Sharon Guerrero has studied welding only a year at the San Jacinto College North Campus, but she is already making a splash in the industry.
In November, Guerrero placed third in an underwater welding competition against other welders nationwide.
"I was so shocked to earn third place against so many other welders who have been at it for years," she said. "I'm really proud of myself for going for it and doing so well."
Guerrero, who is also known as "miss.welds," has a growing following on Instagram, where she showcases photos of her welding skills, art, and tools of the trade. The Ocean Corporation discovered her account and invited her to its first annual Women in Welding Conference.
"We invited 30 female welders from across the country to learn more about underwater welding and engage in some friendly competition," said Richard Johnston, Ocean Corporation instructor. "We wanted to raise awareness about the industry and clear up any misinformation about safety in commercial diving."
The Ocean Corporation has been training individuals for the commercial diving and non-destructive testing industries for more than 50 years.
Guerrero attended the conference with fellow students Itzayana Garcia and Iliana Perales and San Jac welding instructor Emily Choate.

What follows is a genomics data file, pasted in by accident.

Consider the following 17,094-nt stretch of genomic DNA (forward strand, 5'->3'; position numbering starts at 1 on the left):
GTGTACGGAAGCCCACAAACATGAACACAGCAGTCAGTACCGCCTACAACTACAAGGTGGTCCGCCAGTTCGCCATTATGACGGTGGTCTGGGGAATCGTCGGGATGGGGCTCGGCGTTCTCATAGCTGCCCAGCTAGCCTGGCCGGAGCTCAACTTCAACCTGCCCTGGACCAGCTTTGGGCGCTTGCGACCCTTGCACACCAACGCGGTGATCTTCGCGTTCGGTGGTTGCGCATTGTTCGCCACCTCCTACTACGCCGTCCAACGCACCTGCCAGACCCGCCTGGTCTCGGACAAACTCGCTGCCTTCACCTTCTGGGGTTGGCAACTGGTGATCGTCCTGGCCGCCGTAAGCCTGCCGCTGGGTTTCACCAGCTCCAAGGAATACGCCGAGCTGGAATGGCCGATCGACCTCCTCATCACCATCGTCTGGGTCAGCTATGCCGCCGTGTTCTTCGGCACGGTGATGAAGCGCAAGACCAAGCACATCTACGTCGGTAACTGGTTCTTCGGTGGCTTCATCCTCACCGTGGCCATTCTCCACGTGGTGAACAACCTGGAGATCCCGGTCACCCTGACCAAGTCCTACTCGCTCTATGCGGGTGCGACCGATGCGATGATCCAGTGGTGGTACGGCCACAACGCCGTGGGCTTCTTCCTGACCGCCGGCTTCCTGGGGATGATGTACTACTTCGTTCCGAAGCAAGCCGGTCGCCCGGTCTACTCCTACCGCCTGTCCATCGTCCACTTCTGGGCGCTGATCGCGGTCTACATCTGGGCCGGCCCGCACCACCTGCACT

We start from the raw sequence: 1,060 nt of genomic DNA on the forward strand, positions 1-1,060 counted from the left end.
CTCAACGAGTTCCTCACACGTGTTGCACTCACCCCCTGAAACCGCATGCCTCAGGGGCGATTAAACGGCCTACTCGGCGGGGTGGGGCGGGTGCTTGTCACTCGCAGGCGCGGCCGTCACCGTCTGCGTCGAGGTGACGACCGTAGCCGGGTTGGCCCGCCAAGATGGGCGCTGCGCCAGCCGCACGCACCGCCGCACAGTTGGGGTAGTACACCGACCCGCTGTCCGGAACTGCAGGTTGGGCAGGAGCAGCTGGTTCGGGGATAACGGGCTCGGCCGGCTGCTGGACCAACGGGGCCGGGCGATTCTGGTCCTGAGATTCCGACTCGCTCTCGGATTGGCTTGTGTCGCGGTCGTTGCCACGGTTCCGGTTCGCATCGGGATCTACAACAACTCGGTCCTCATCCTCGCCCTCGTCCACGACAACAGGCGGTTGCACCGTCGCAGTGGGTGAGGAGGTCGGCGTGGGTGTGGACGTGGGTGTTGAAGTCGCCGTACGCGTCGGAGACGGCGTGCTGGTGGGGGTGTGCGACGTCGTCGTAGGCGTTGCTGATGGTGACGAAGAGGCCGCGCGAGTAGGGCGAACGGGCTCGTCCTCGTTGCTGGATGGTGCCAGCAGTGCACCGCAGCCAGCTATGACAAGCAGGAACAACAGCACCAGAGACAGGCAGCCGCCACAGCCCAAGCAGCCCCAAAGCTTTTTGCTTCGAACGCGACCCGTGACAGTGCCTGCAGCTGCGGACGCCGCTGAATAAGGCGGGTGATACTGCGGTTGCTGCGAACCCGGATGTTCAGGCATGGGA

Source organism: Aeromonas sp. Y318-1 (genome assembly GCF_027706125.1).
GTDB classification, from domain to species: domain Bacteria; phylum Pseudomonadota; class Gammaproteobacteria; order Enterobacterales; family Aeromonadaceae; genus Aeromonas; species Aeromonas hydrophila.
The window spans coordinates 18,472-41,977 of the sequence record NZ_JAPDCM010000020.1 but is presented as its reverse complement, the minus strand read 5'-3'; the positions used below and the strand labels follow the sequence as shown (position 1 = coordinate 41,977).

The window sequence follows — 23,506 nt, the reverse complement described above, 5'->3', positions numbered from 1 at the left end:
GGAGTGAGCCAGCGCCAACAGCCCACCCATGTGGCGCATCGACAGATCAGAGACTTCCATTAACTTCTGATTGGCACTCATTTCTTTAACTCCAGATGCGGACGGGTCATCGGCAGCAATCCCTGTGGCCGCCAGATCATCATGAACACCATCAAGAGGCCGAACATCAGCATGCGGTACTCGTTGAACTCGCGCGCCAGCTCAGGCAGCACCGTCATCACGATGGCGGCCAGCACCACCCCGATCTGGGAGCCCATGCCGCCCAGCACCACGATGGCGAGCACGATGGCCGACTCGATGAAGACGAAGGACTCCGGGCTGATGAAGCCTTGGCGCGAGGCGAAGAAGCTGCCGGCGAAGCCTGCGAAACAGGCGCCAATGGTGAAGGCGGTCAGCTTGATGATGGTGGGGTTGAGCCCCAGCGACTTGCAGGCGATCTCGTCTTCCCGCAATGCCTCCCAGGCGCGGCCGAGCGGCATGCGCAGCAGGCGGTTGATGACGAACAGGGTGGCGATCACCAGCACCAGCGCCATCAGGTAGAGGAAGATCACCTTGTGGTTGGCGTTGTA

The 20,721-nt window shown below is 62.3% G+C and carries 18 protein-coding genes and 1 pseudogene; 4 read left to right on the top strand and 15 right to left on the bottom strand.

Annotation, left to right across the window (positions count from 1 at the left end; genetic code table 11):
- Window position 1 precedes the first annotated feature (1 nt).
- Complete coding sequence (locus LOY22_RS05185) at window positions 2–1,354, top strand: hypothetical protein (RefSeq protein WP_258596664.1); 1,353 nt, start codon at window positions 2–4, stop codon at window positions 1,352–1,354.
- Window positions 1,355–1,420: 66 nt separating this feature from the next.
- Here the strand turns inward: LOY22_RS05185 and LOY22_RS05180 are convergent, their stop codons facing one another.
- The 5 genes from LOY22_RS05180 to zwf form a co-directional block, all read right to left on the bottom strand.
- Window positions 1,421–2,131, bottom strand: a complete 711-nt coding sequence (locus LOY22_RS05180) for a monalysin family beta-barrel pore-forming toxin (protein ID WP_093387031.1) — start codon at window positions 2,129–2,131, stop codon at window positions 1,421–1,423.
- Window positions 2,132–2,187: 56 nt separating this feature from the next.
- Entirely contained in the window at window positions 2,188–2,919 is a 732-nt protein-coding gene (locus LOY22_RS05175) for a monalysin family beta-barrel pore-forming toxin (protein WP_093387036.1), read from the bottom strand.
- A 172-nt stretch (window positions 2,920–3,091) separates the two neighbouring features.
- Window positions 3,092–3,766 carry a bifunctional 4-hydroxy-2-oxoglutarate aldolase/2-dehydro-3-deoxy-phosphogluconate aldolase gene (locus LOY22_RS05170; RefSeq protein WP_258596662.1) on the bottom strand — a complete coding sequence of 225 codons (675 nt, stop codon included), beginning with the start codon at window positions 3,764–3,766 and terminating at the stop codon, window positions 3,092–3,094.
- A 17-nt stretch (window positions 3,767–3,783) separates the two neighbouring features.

"Welding underwater is incredibly different than surface welding," Choate said. "You can't see as well and have to trust your angles. It definitely took me out of my comfort zone, but I truly enjoyed every part of it."
As a third-place winner, Guerrero received gifts from sponsors like Outlaw Leather, Rugged Charms, and the American Welding Society. The Ocean Corporation also inspected her welding piece, which passed, earning her an AWS D3.6 Underwater Welding certificate.
"I really enjoy learning new things," Guerrero said. "During the competition, I was confused on what to do. The water was cloudy, and all of the instructions left my brain. Thankfully, an Ocean Corporation student was there for guidance, and I succeeded."
Though she placed in the competition, Guerrero doesn't see a career as a commercial diver in her future.
"I want to work in the welding field to gain enough experience and one day come back to San Jac as an instructor," she said. "I enjoy explaining things and showing people how something's done. I want to empower other women to try it and mentor them. If I can do it, you can do it."
Learn more about San Jac's welding program at sanjac.edu/welding.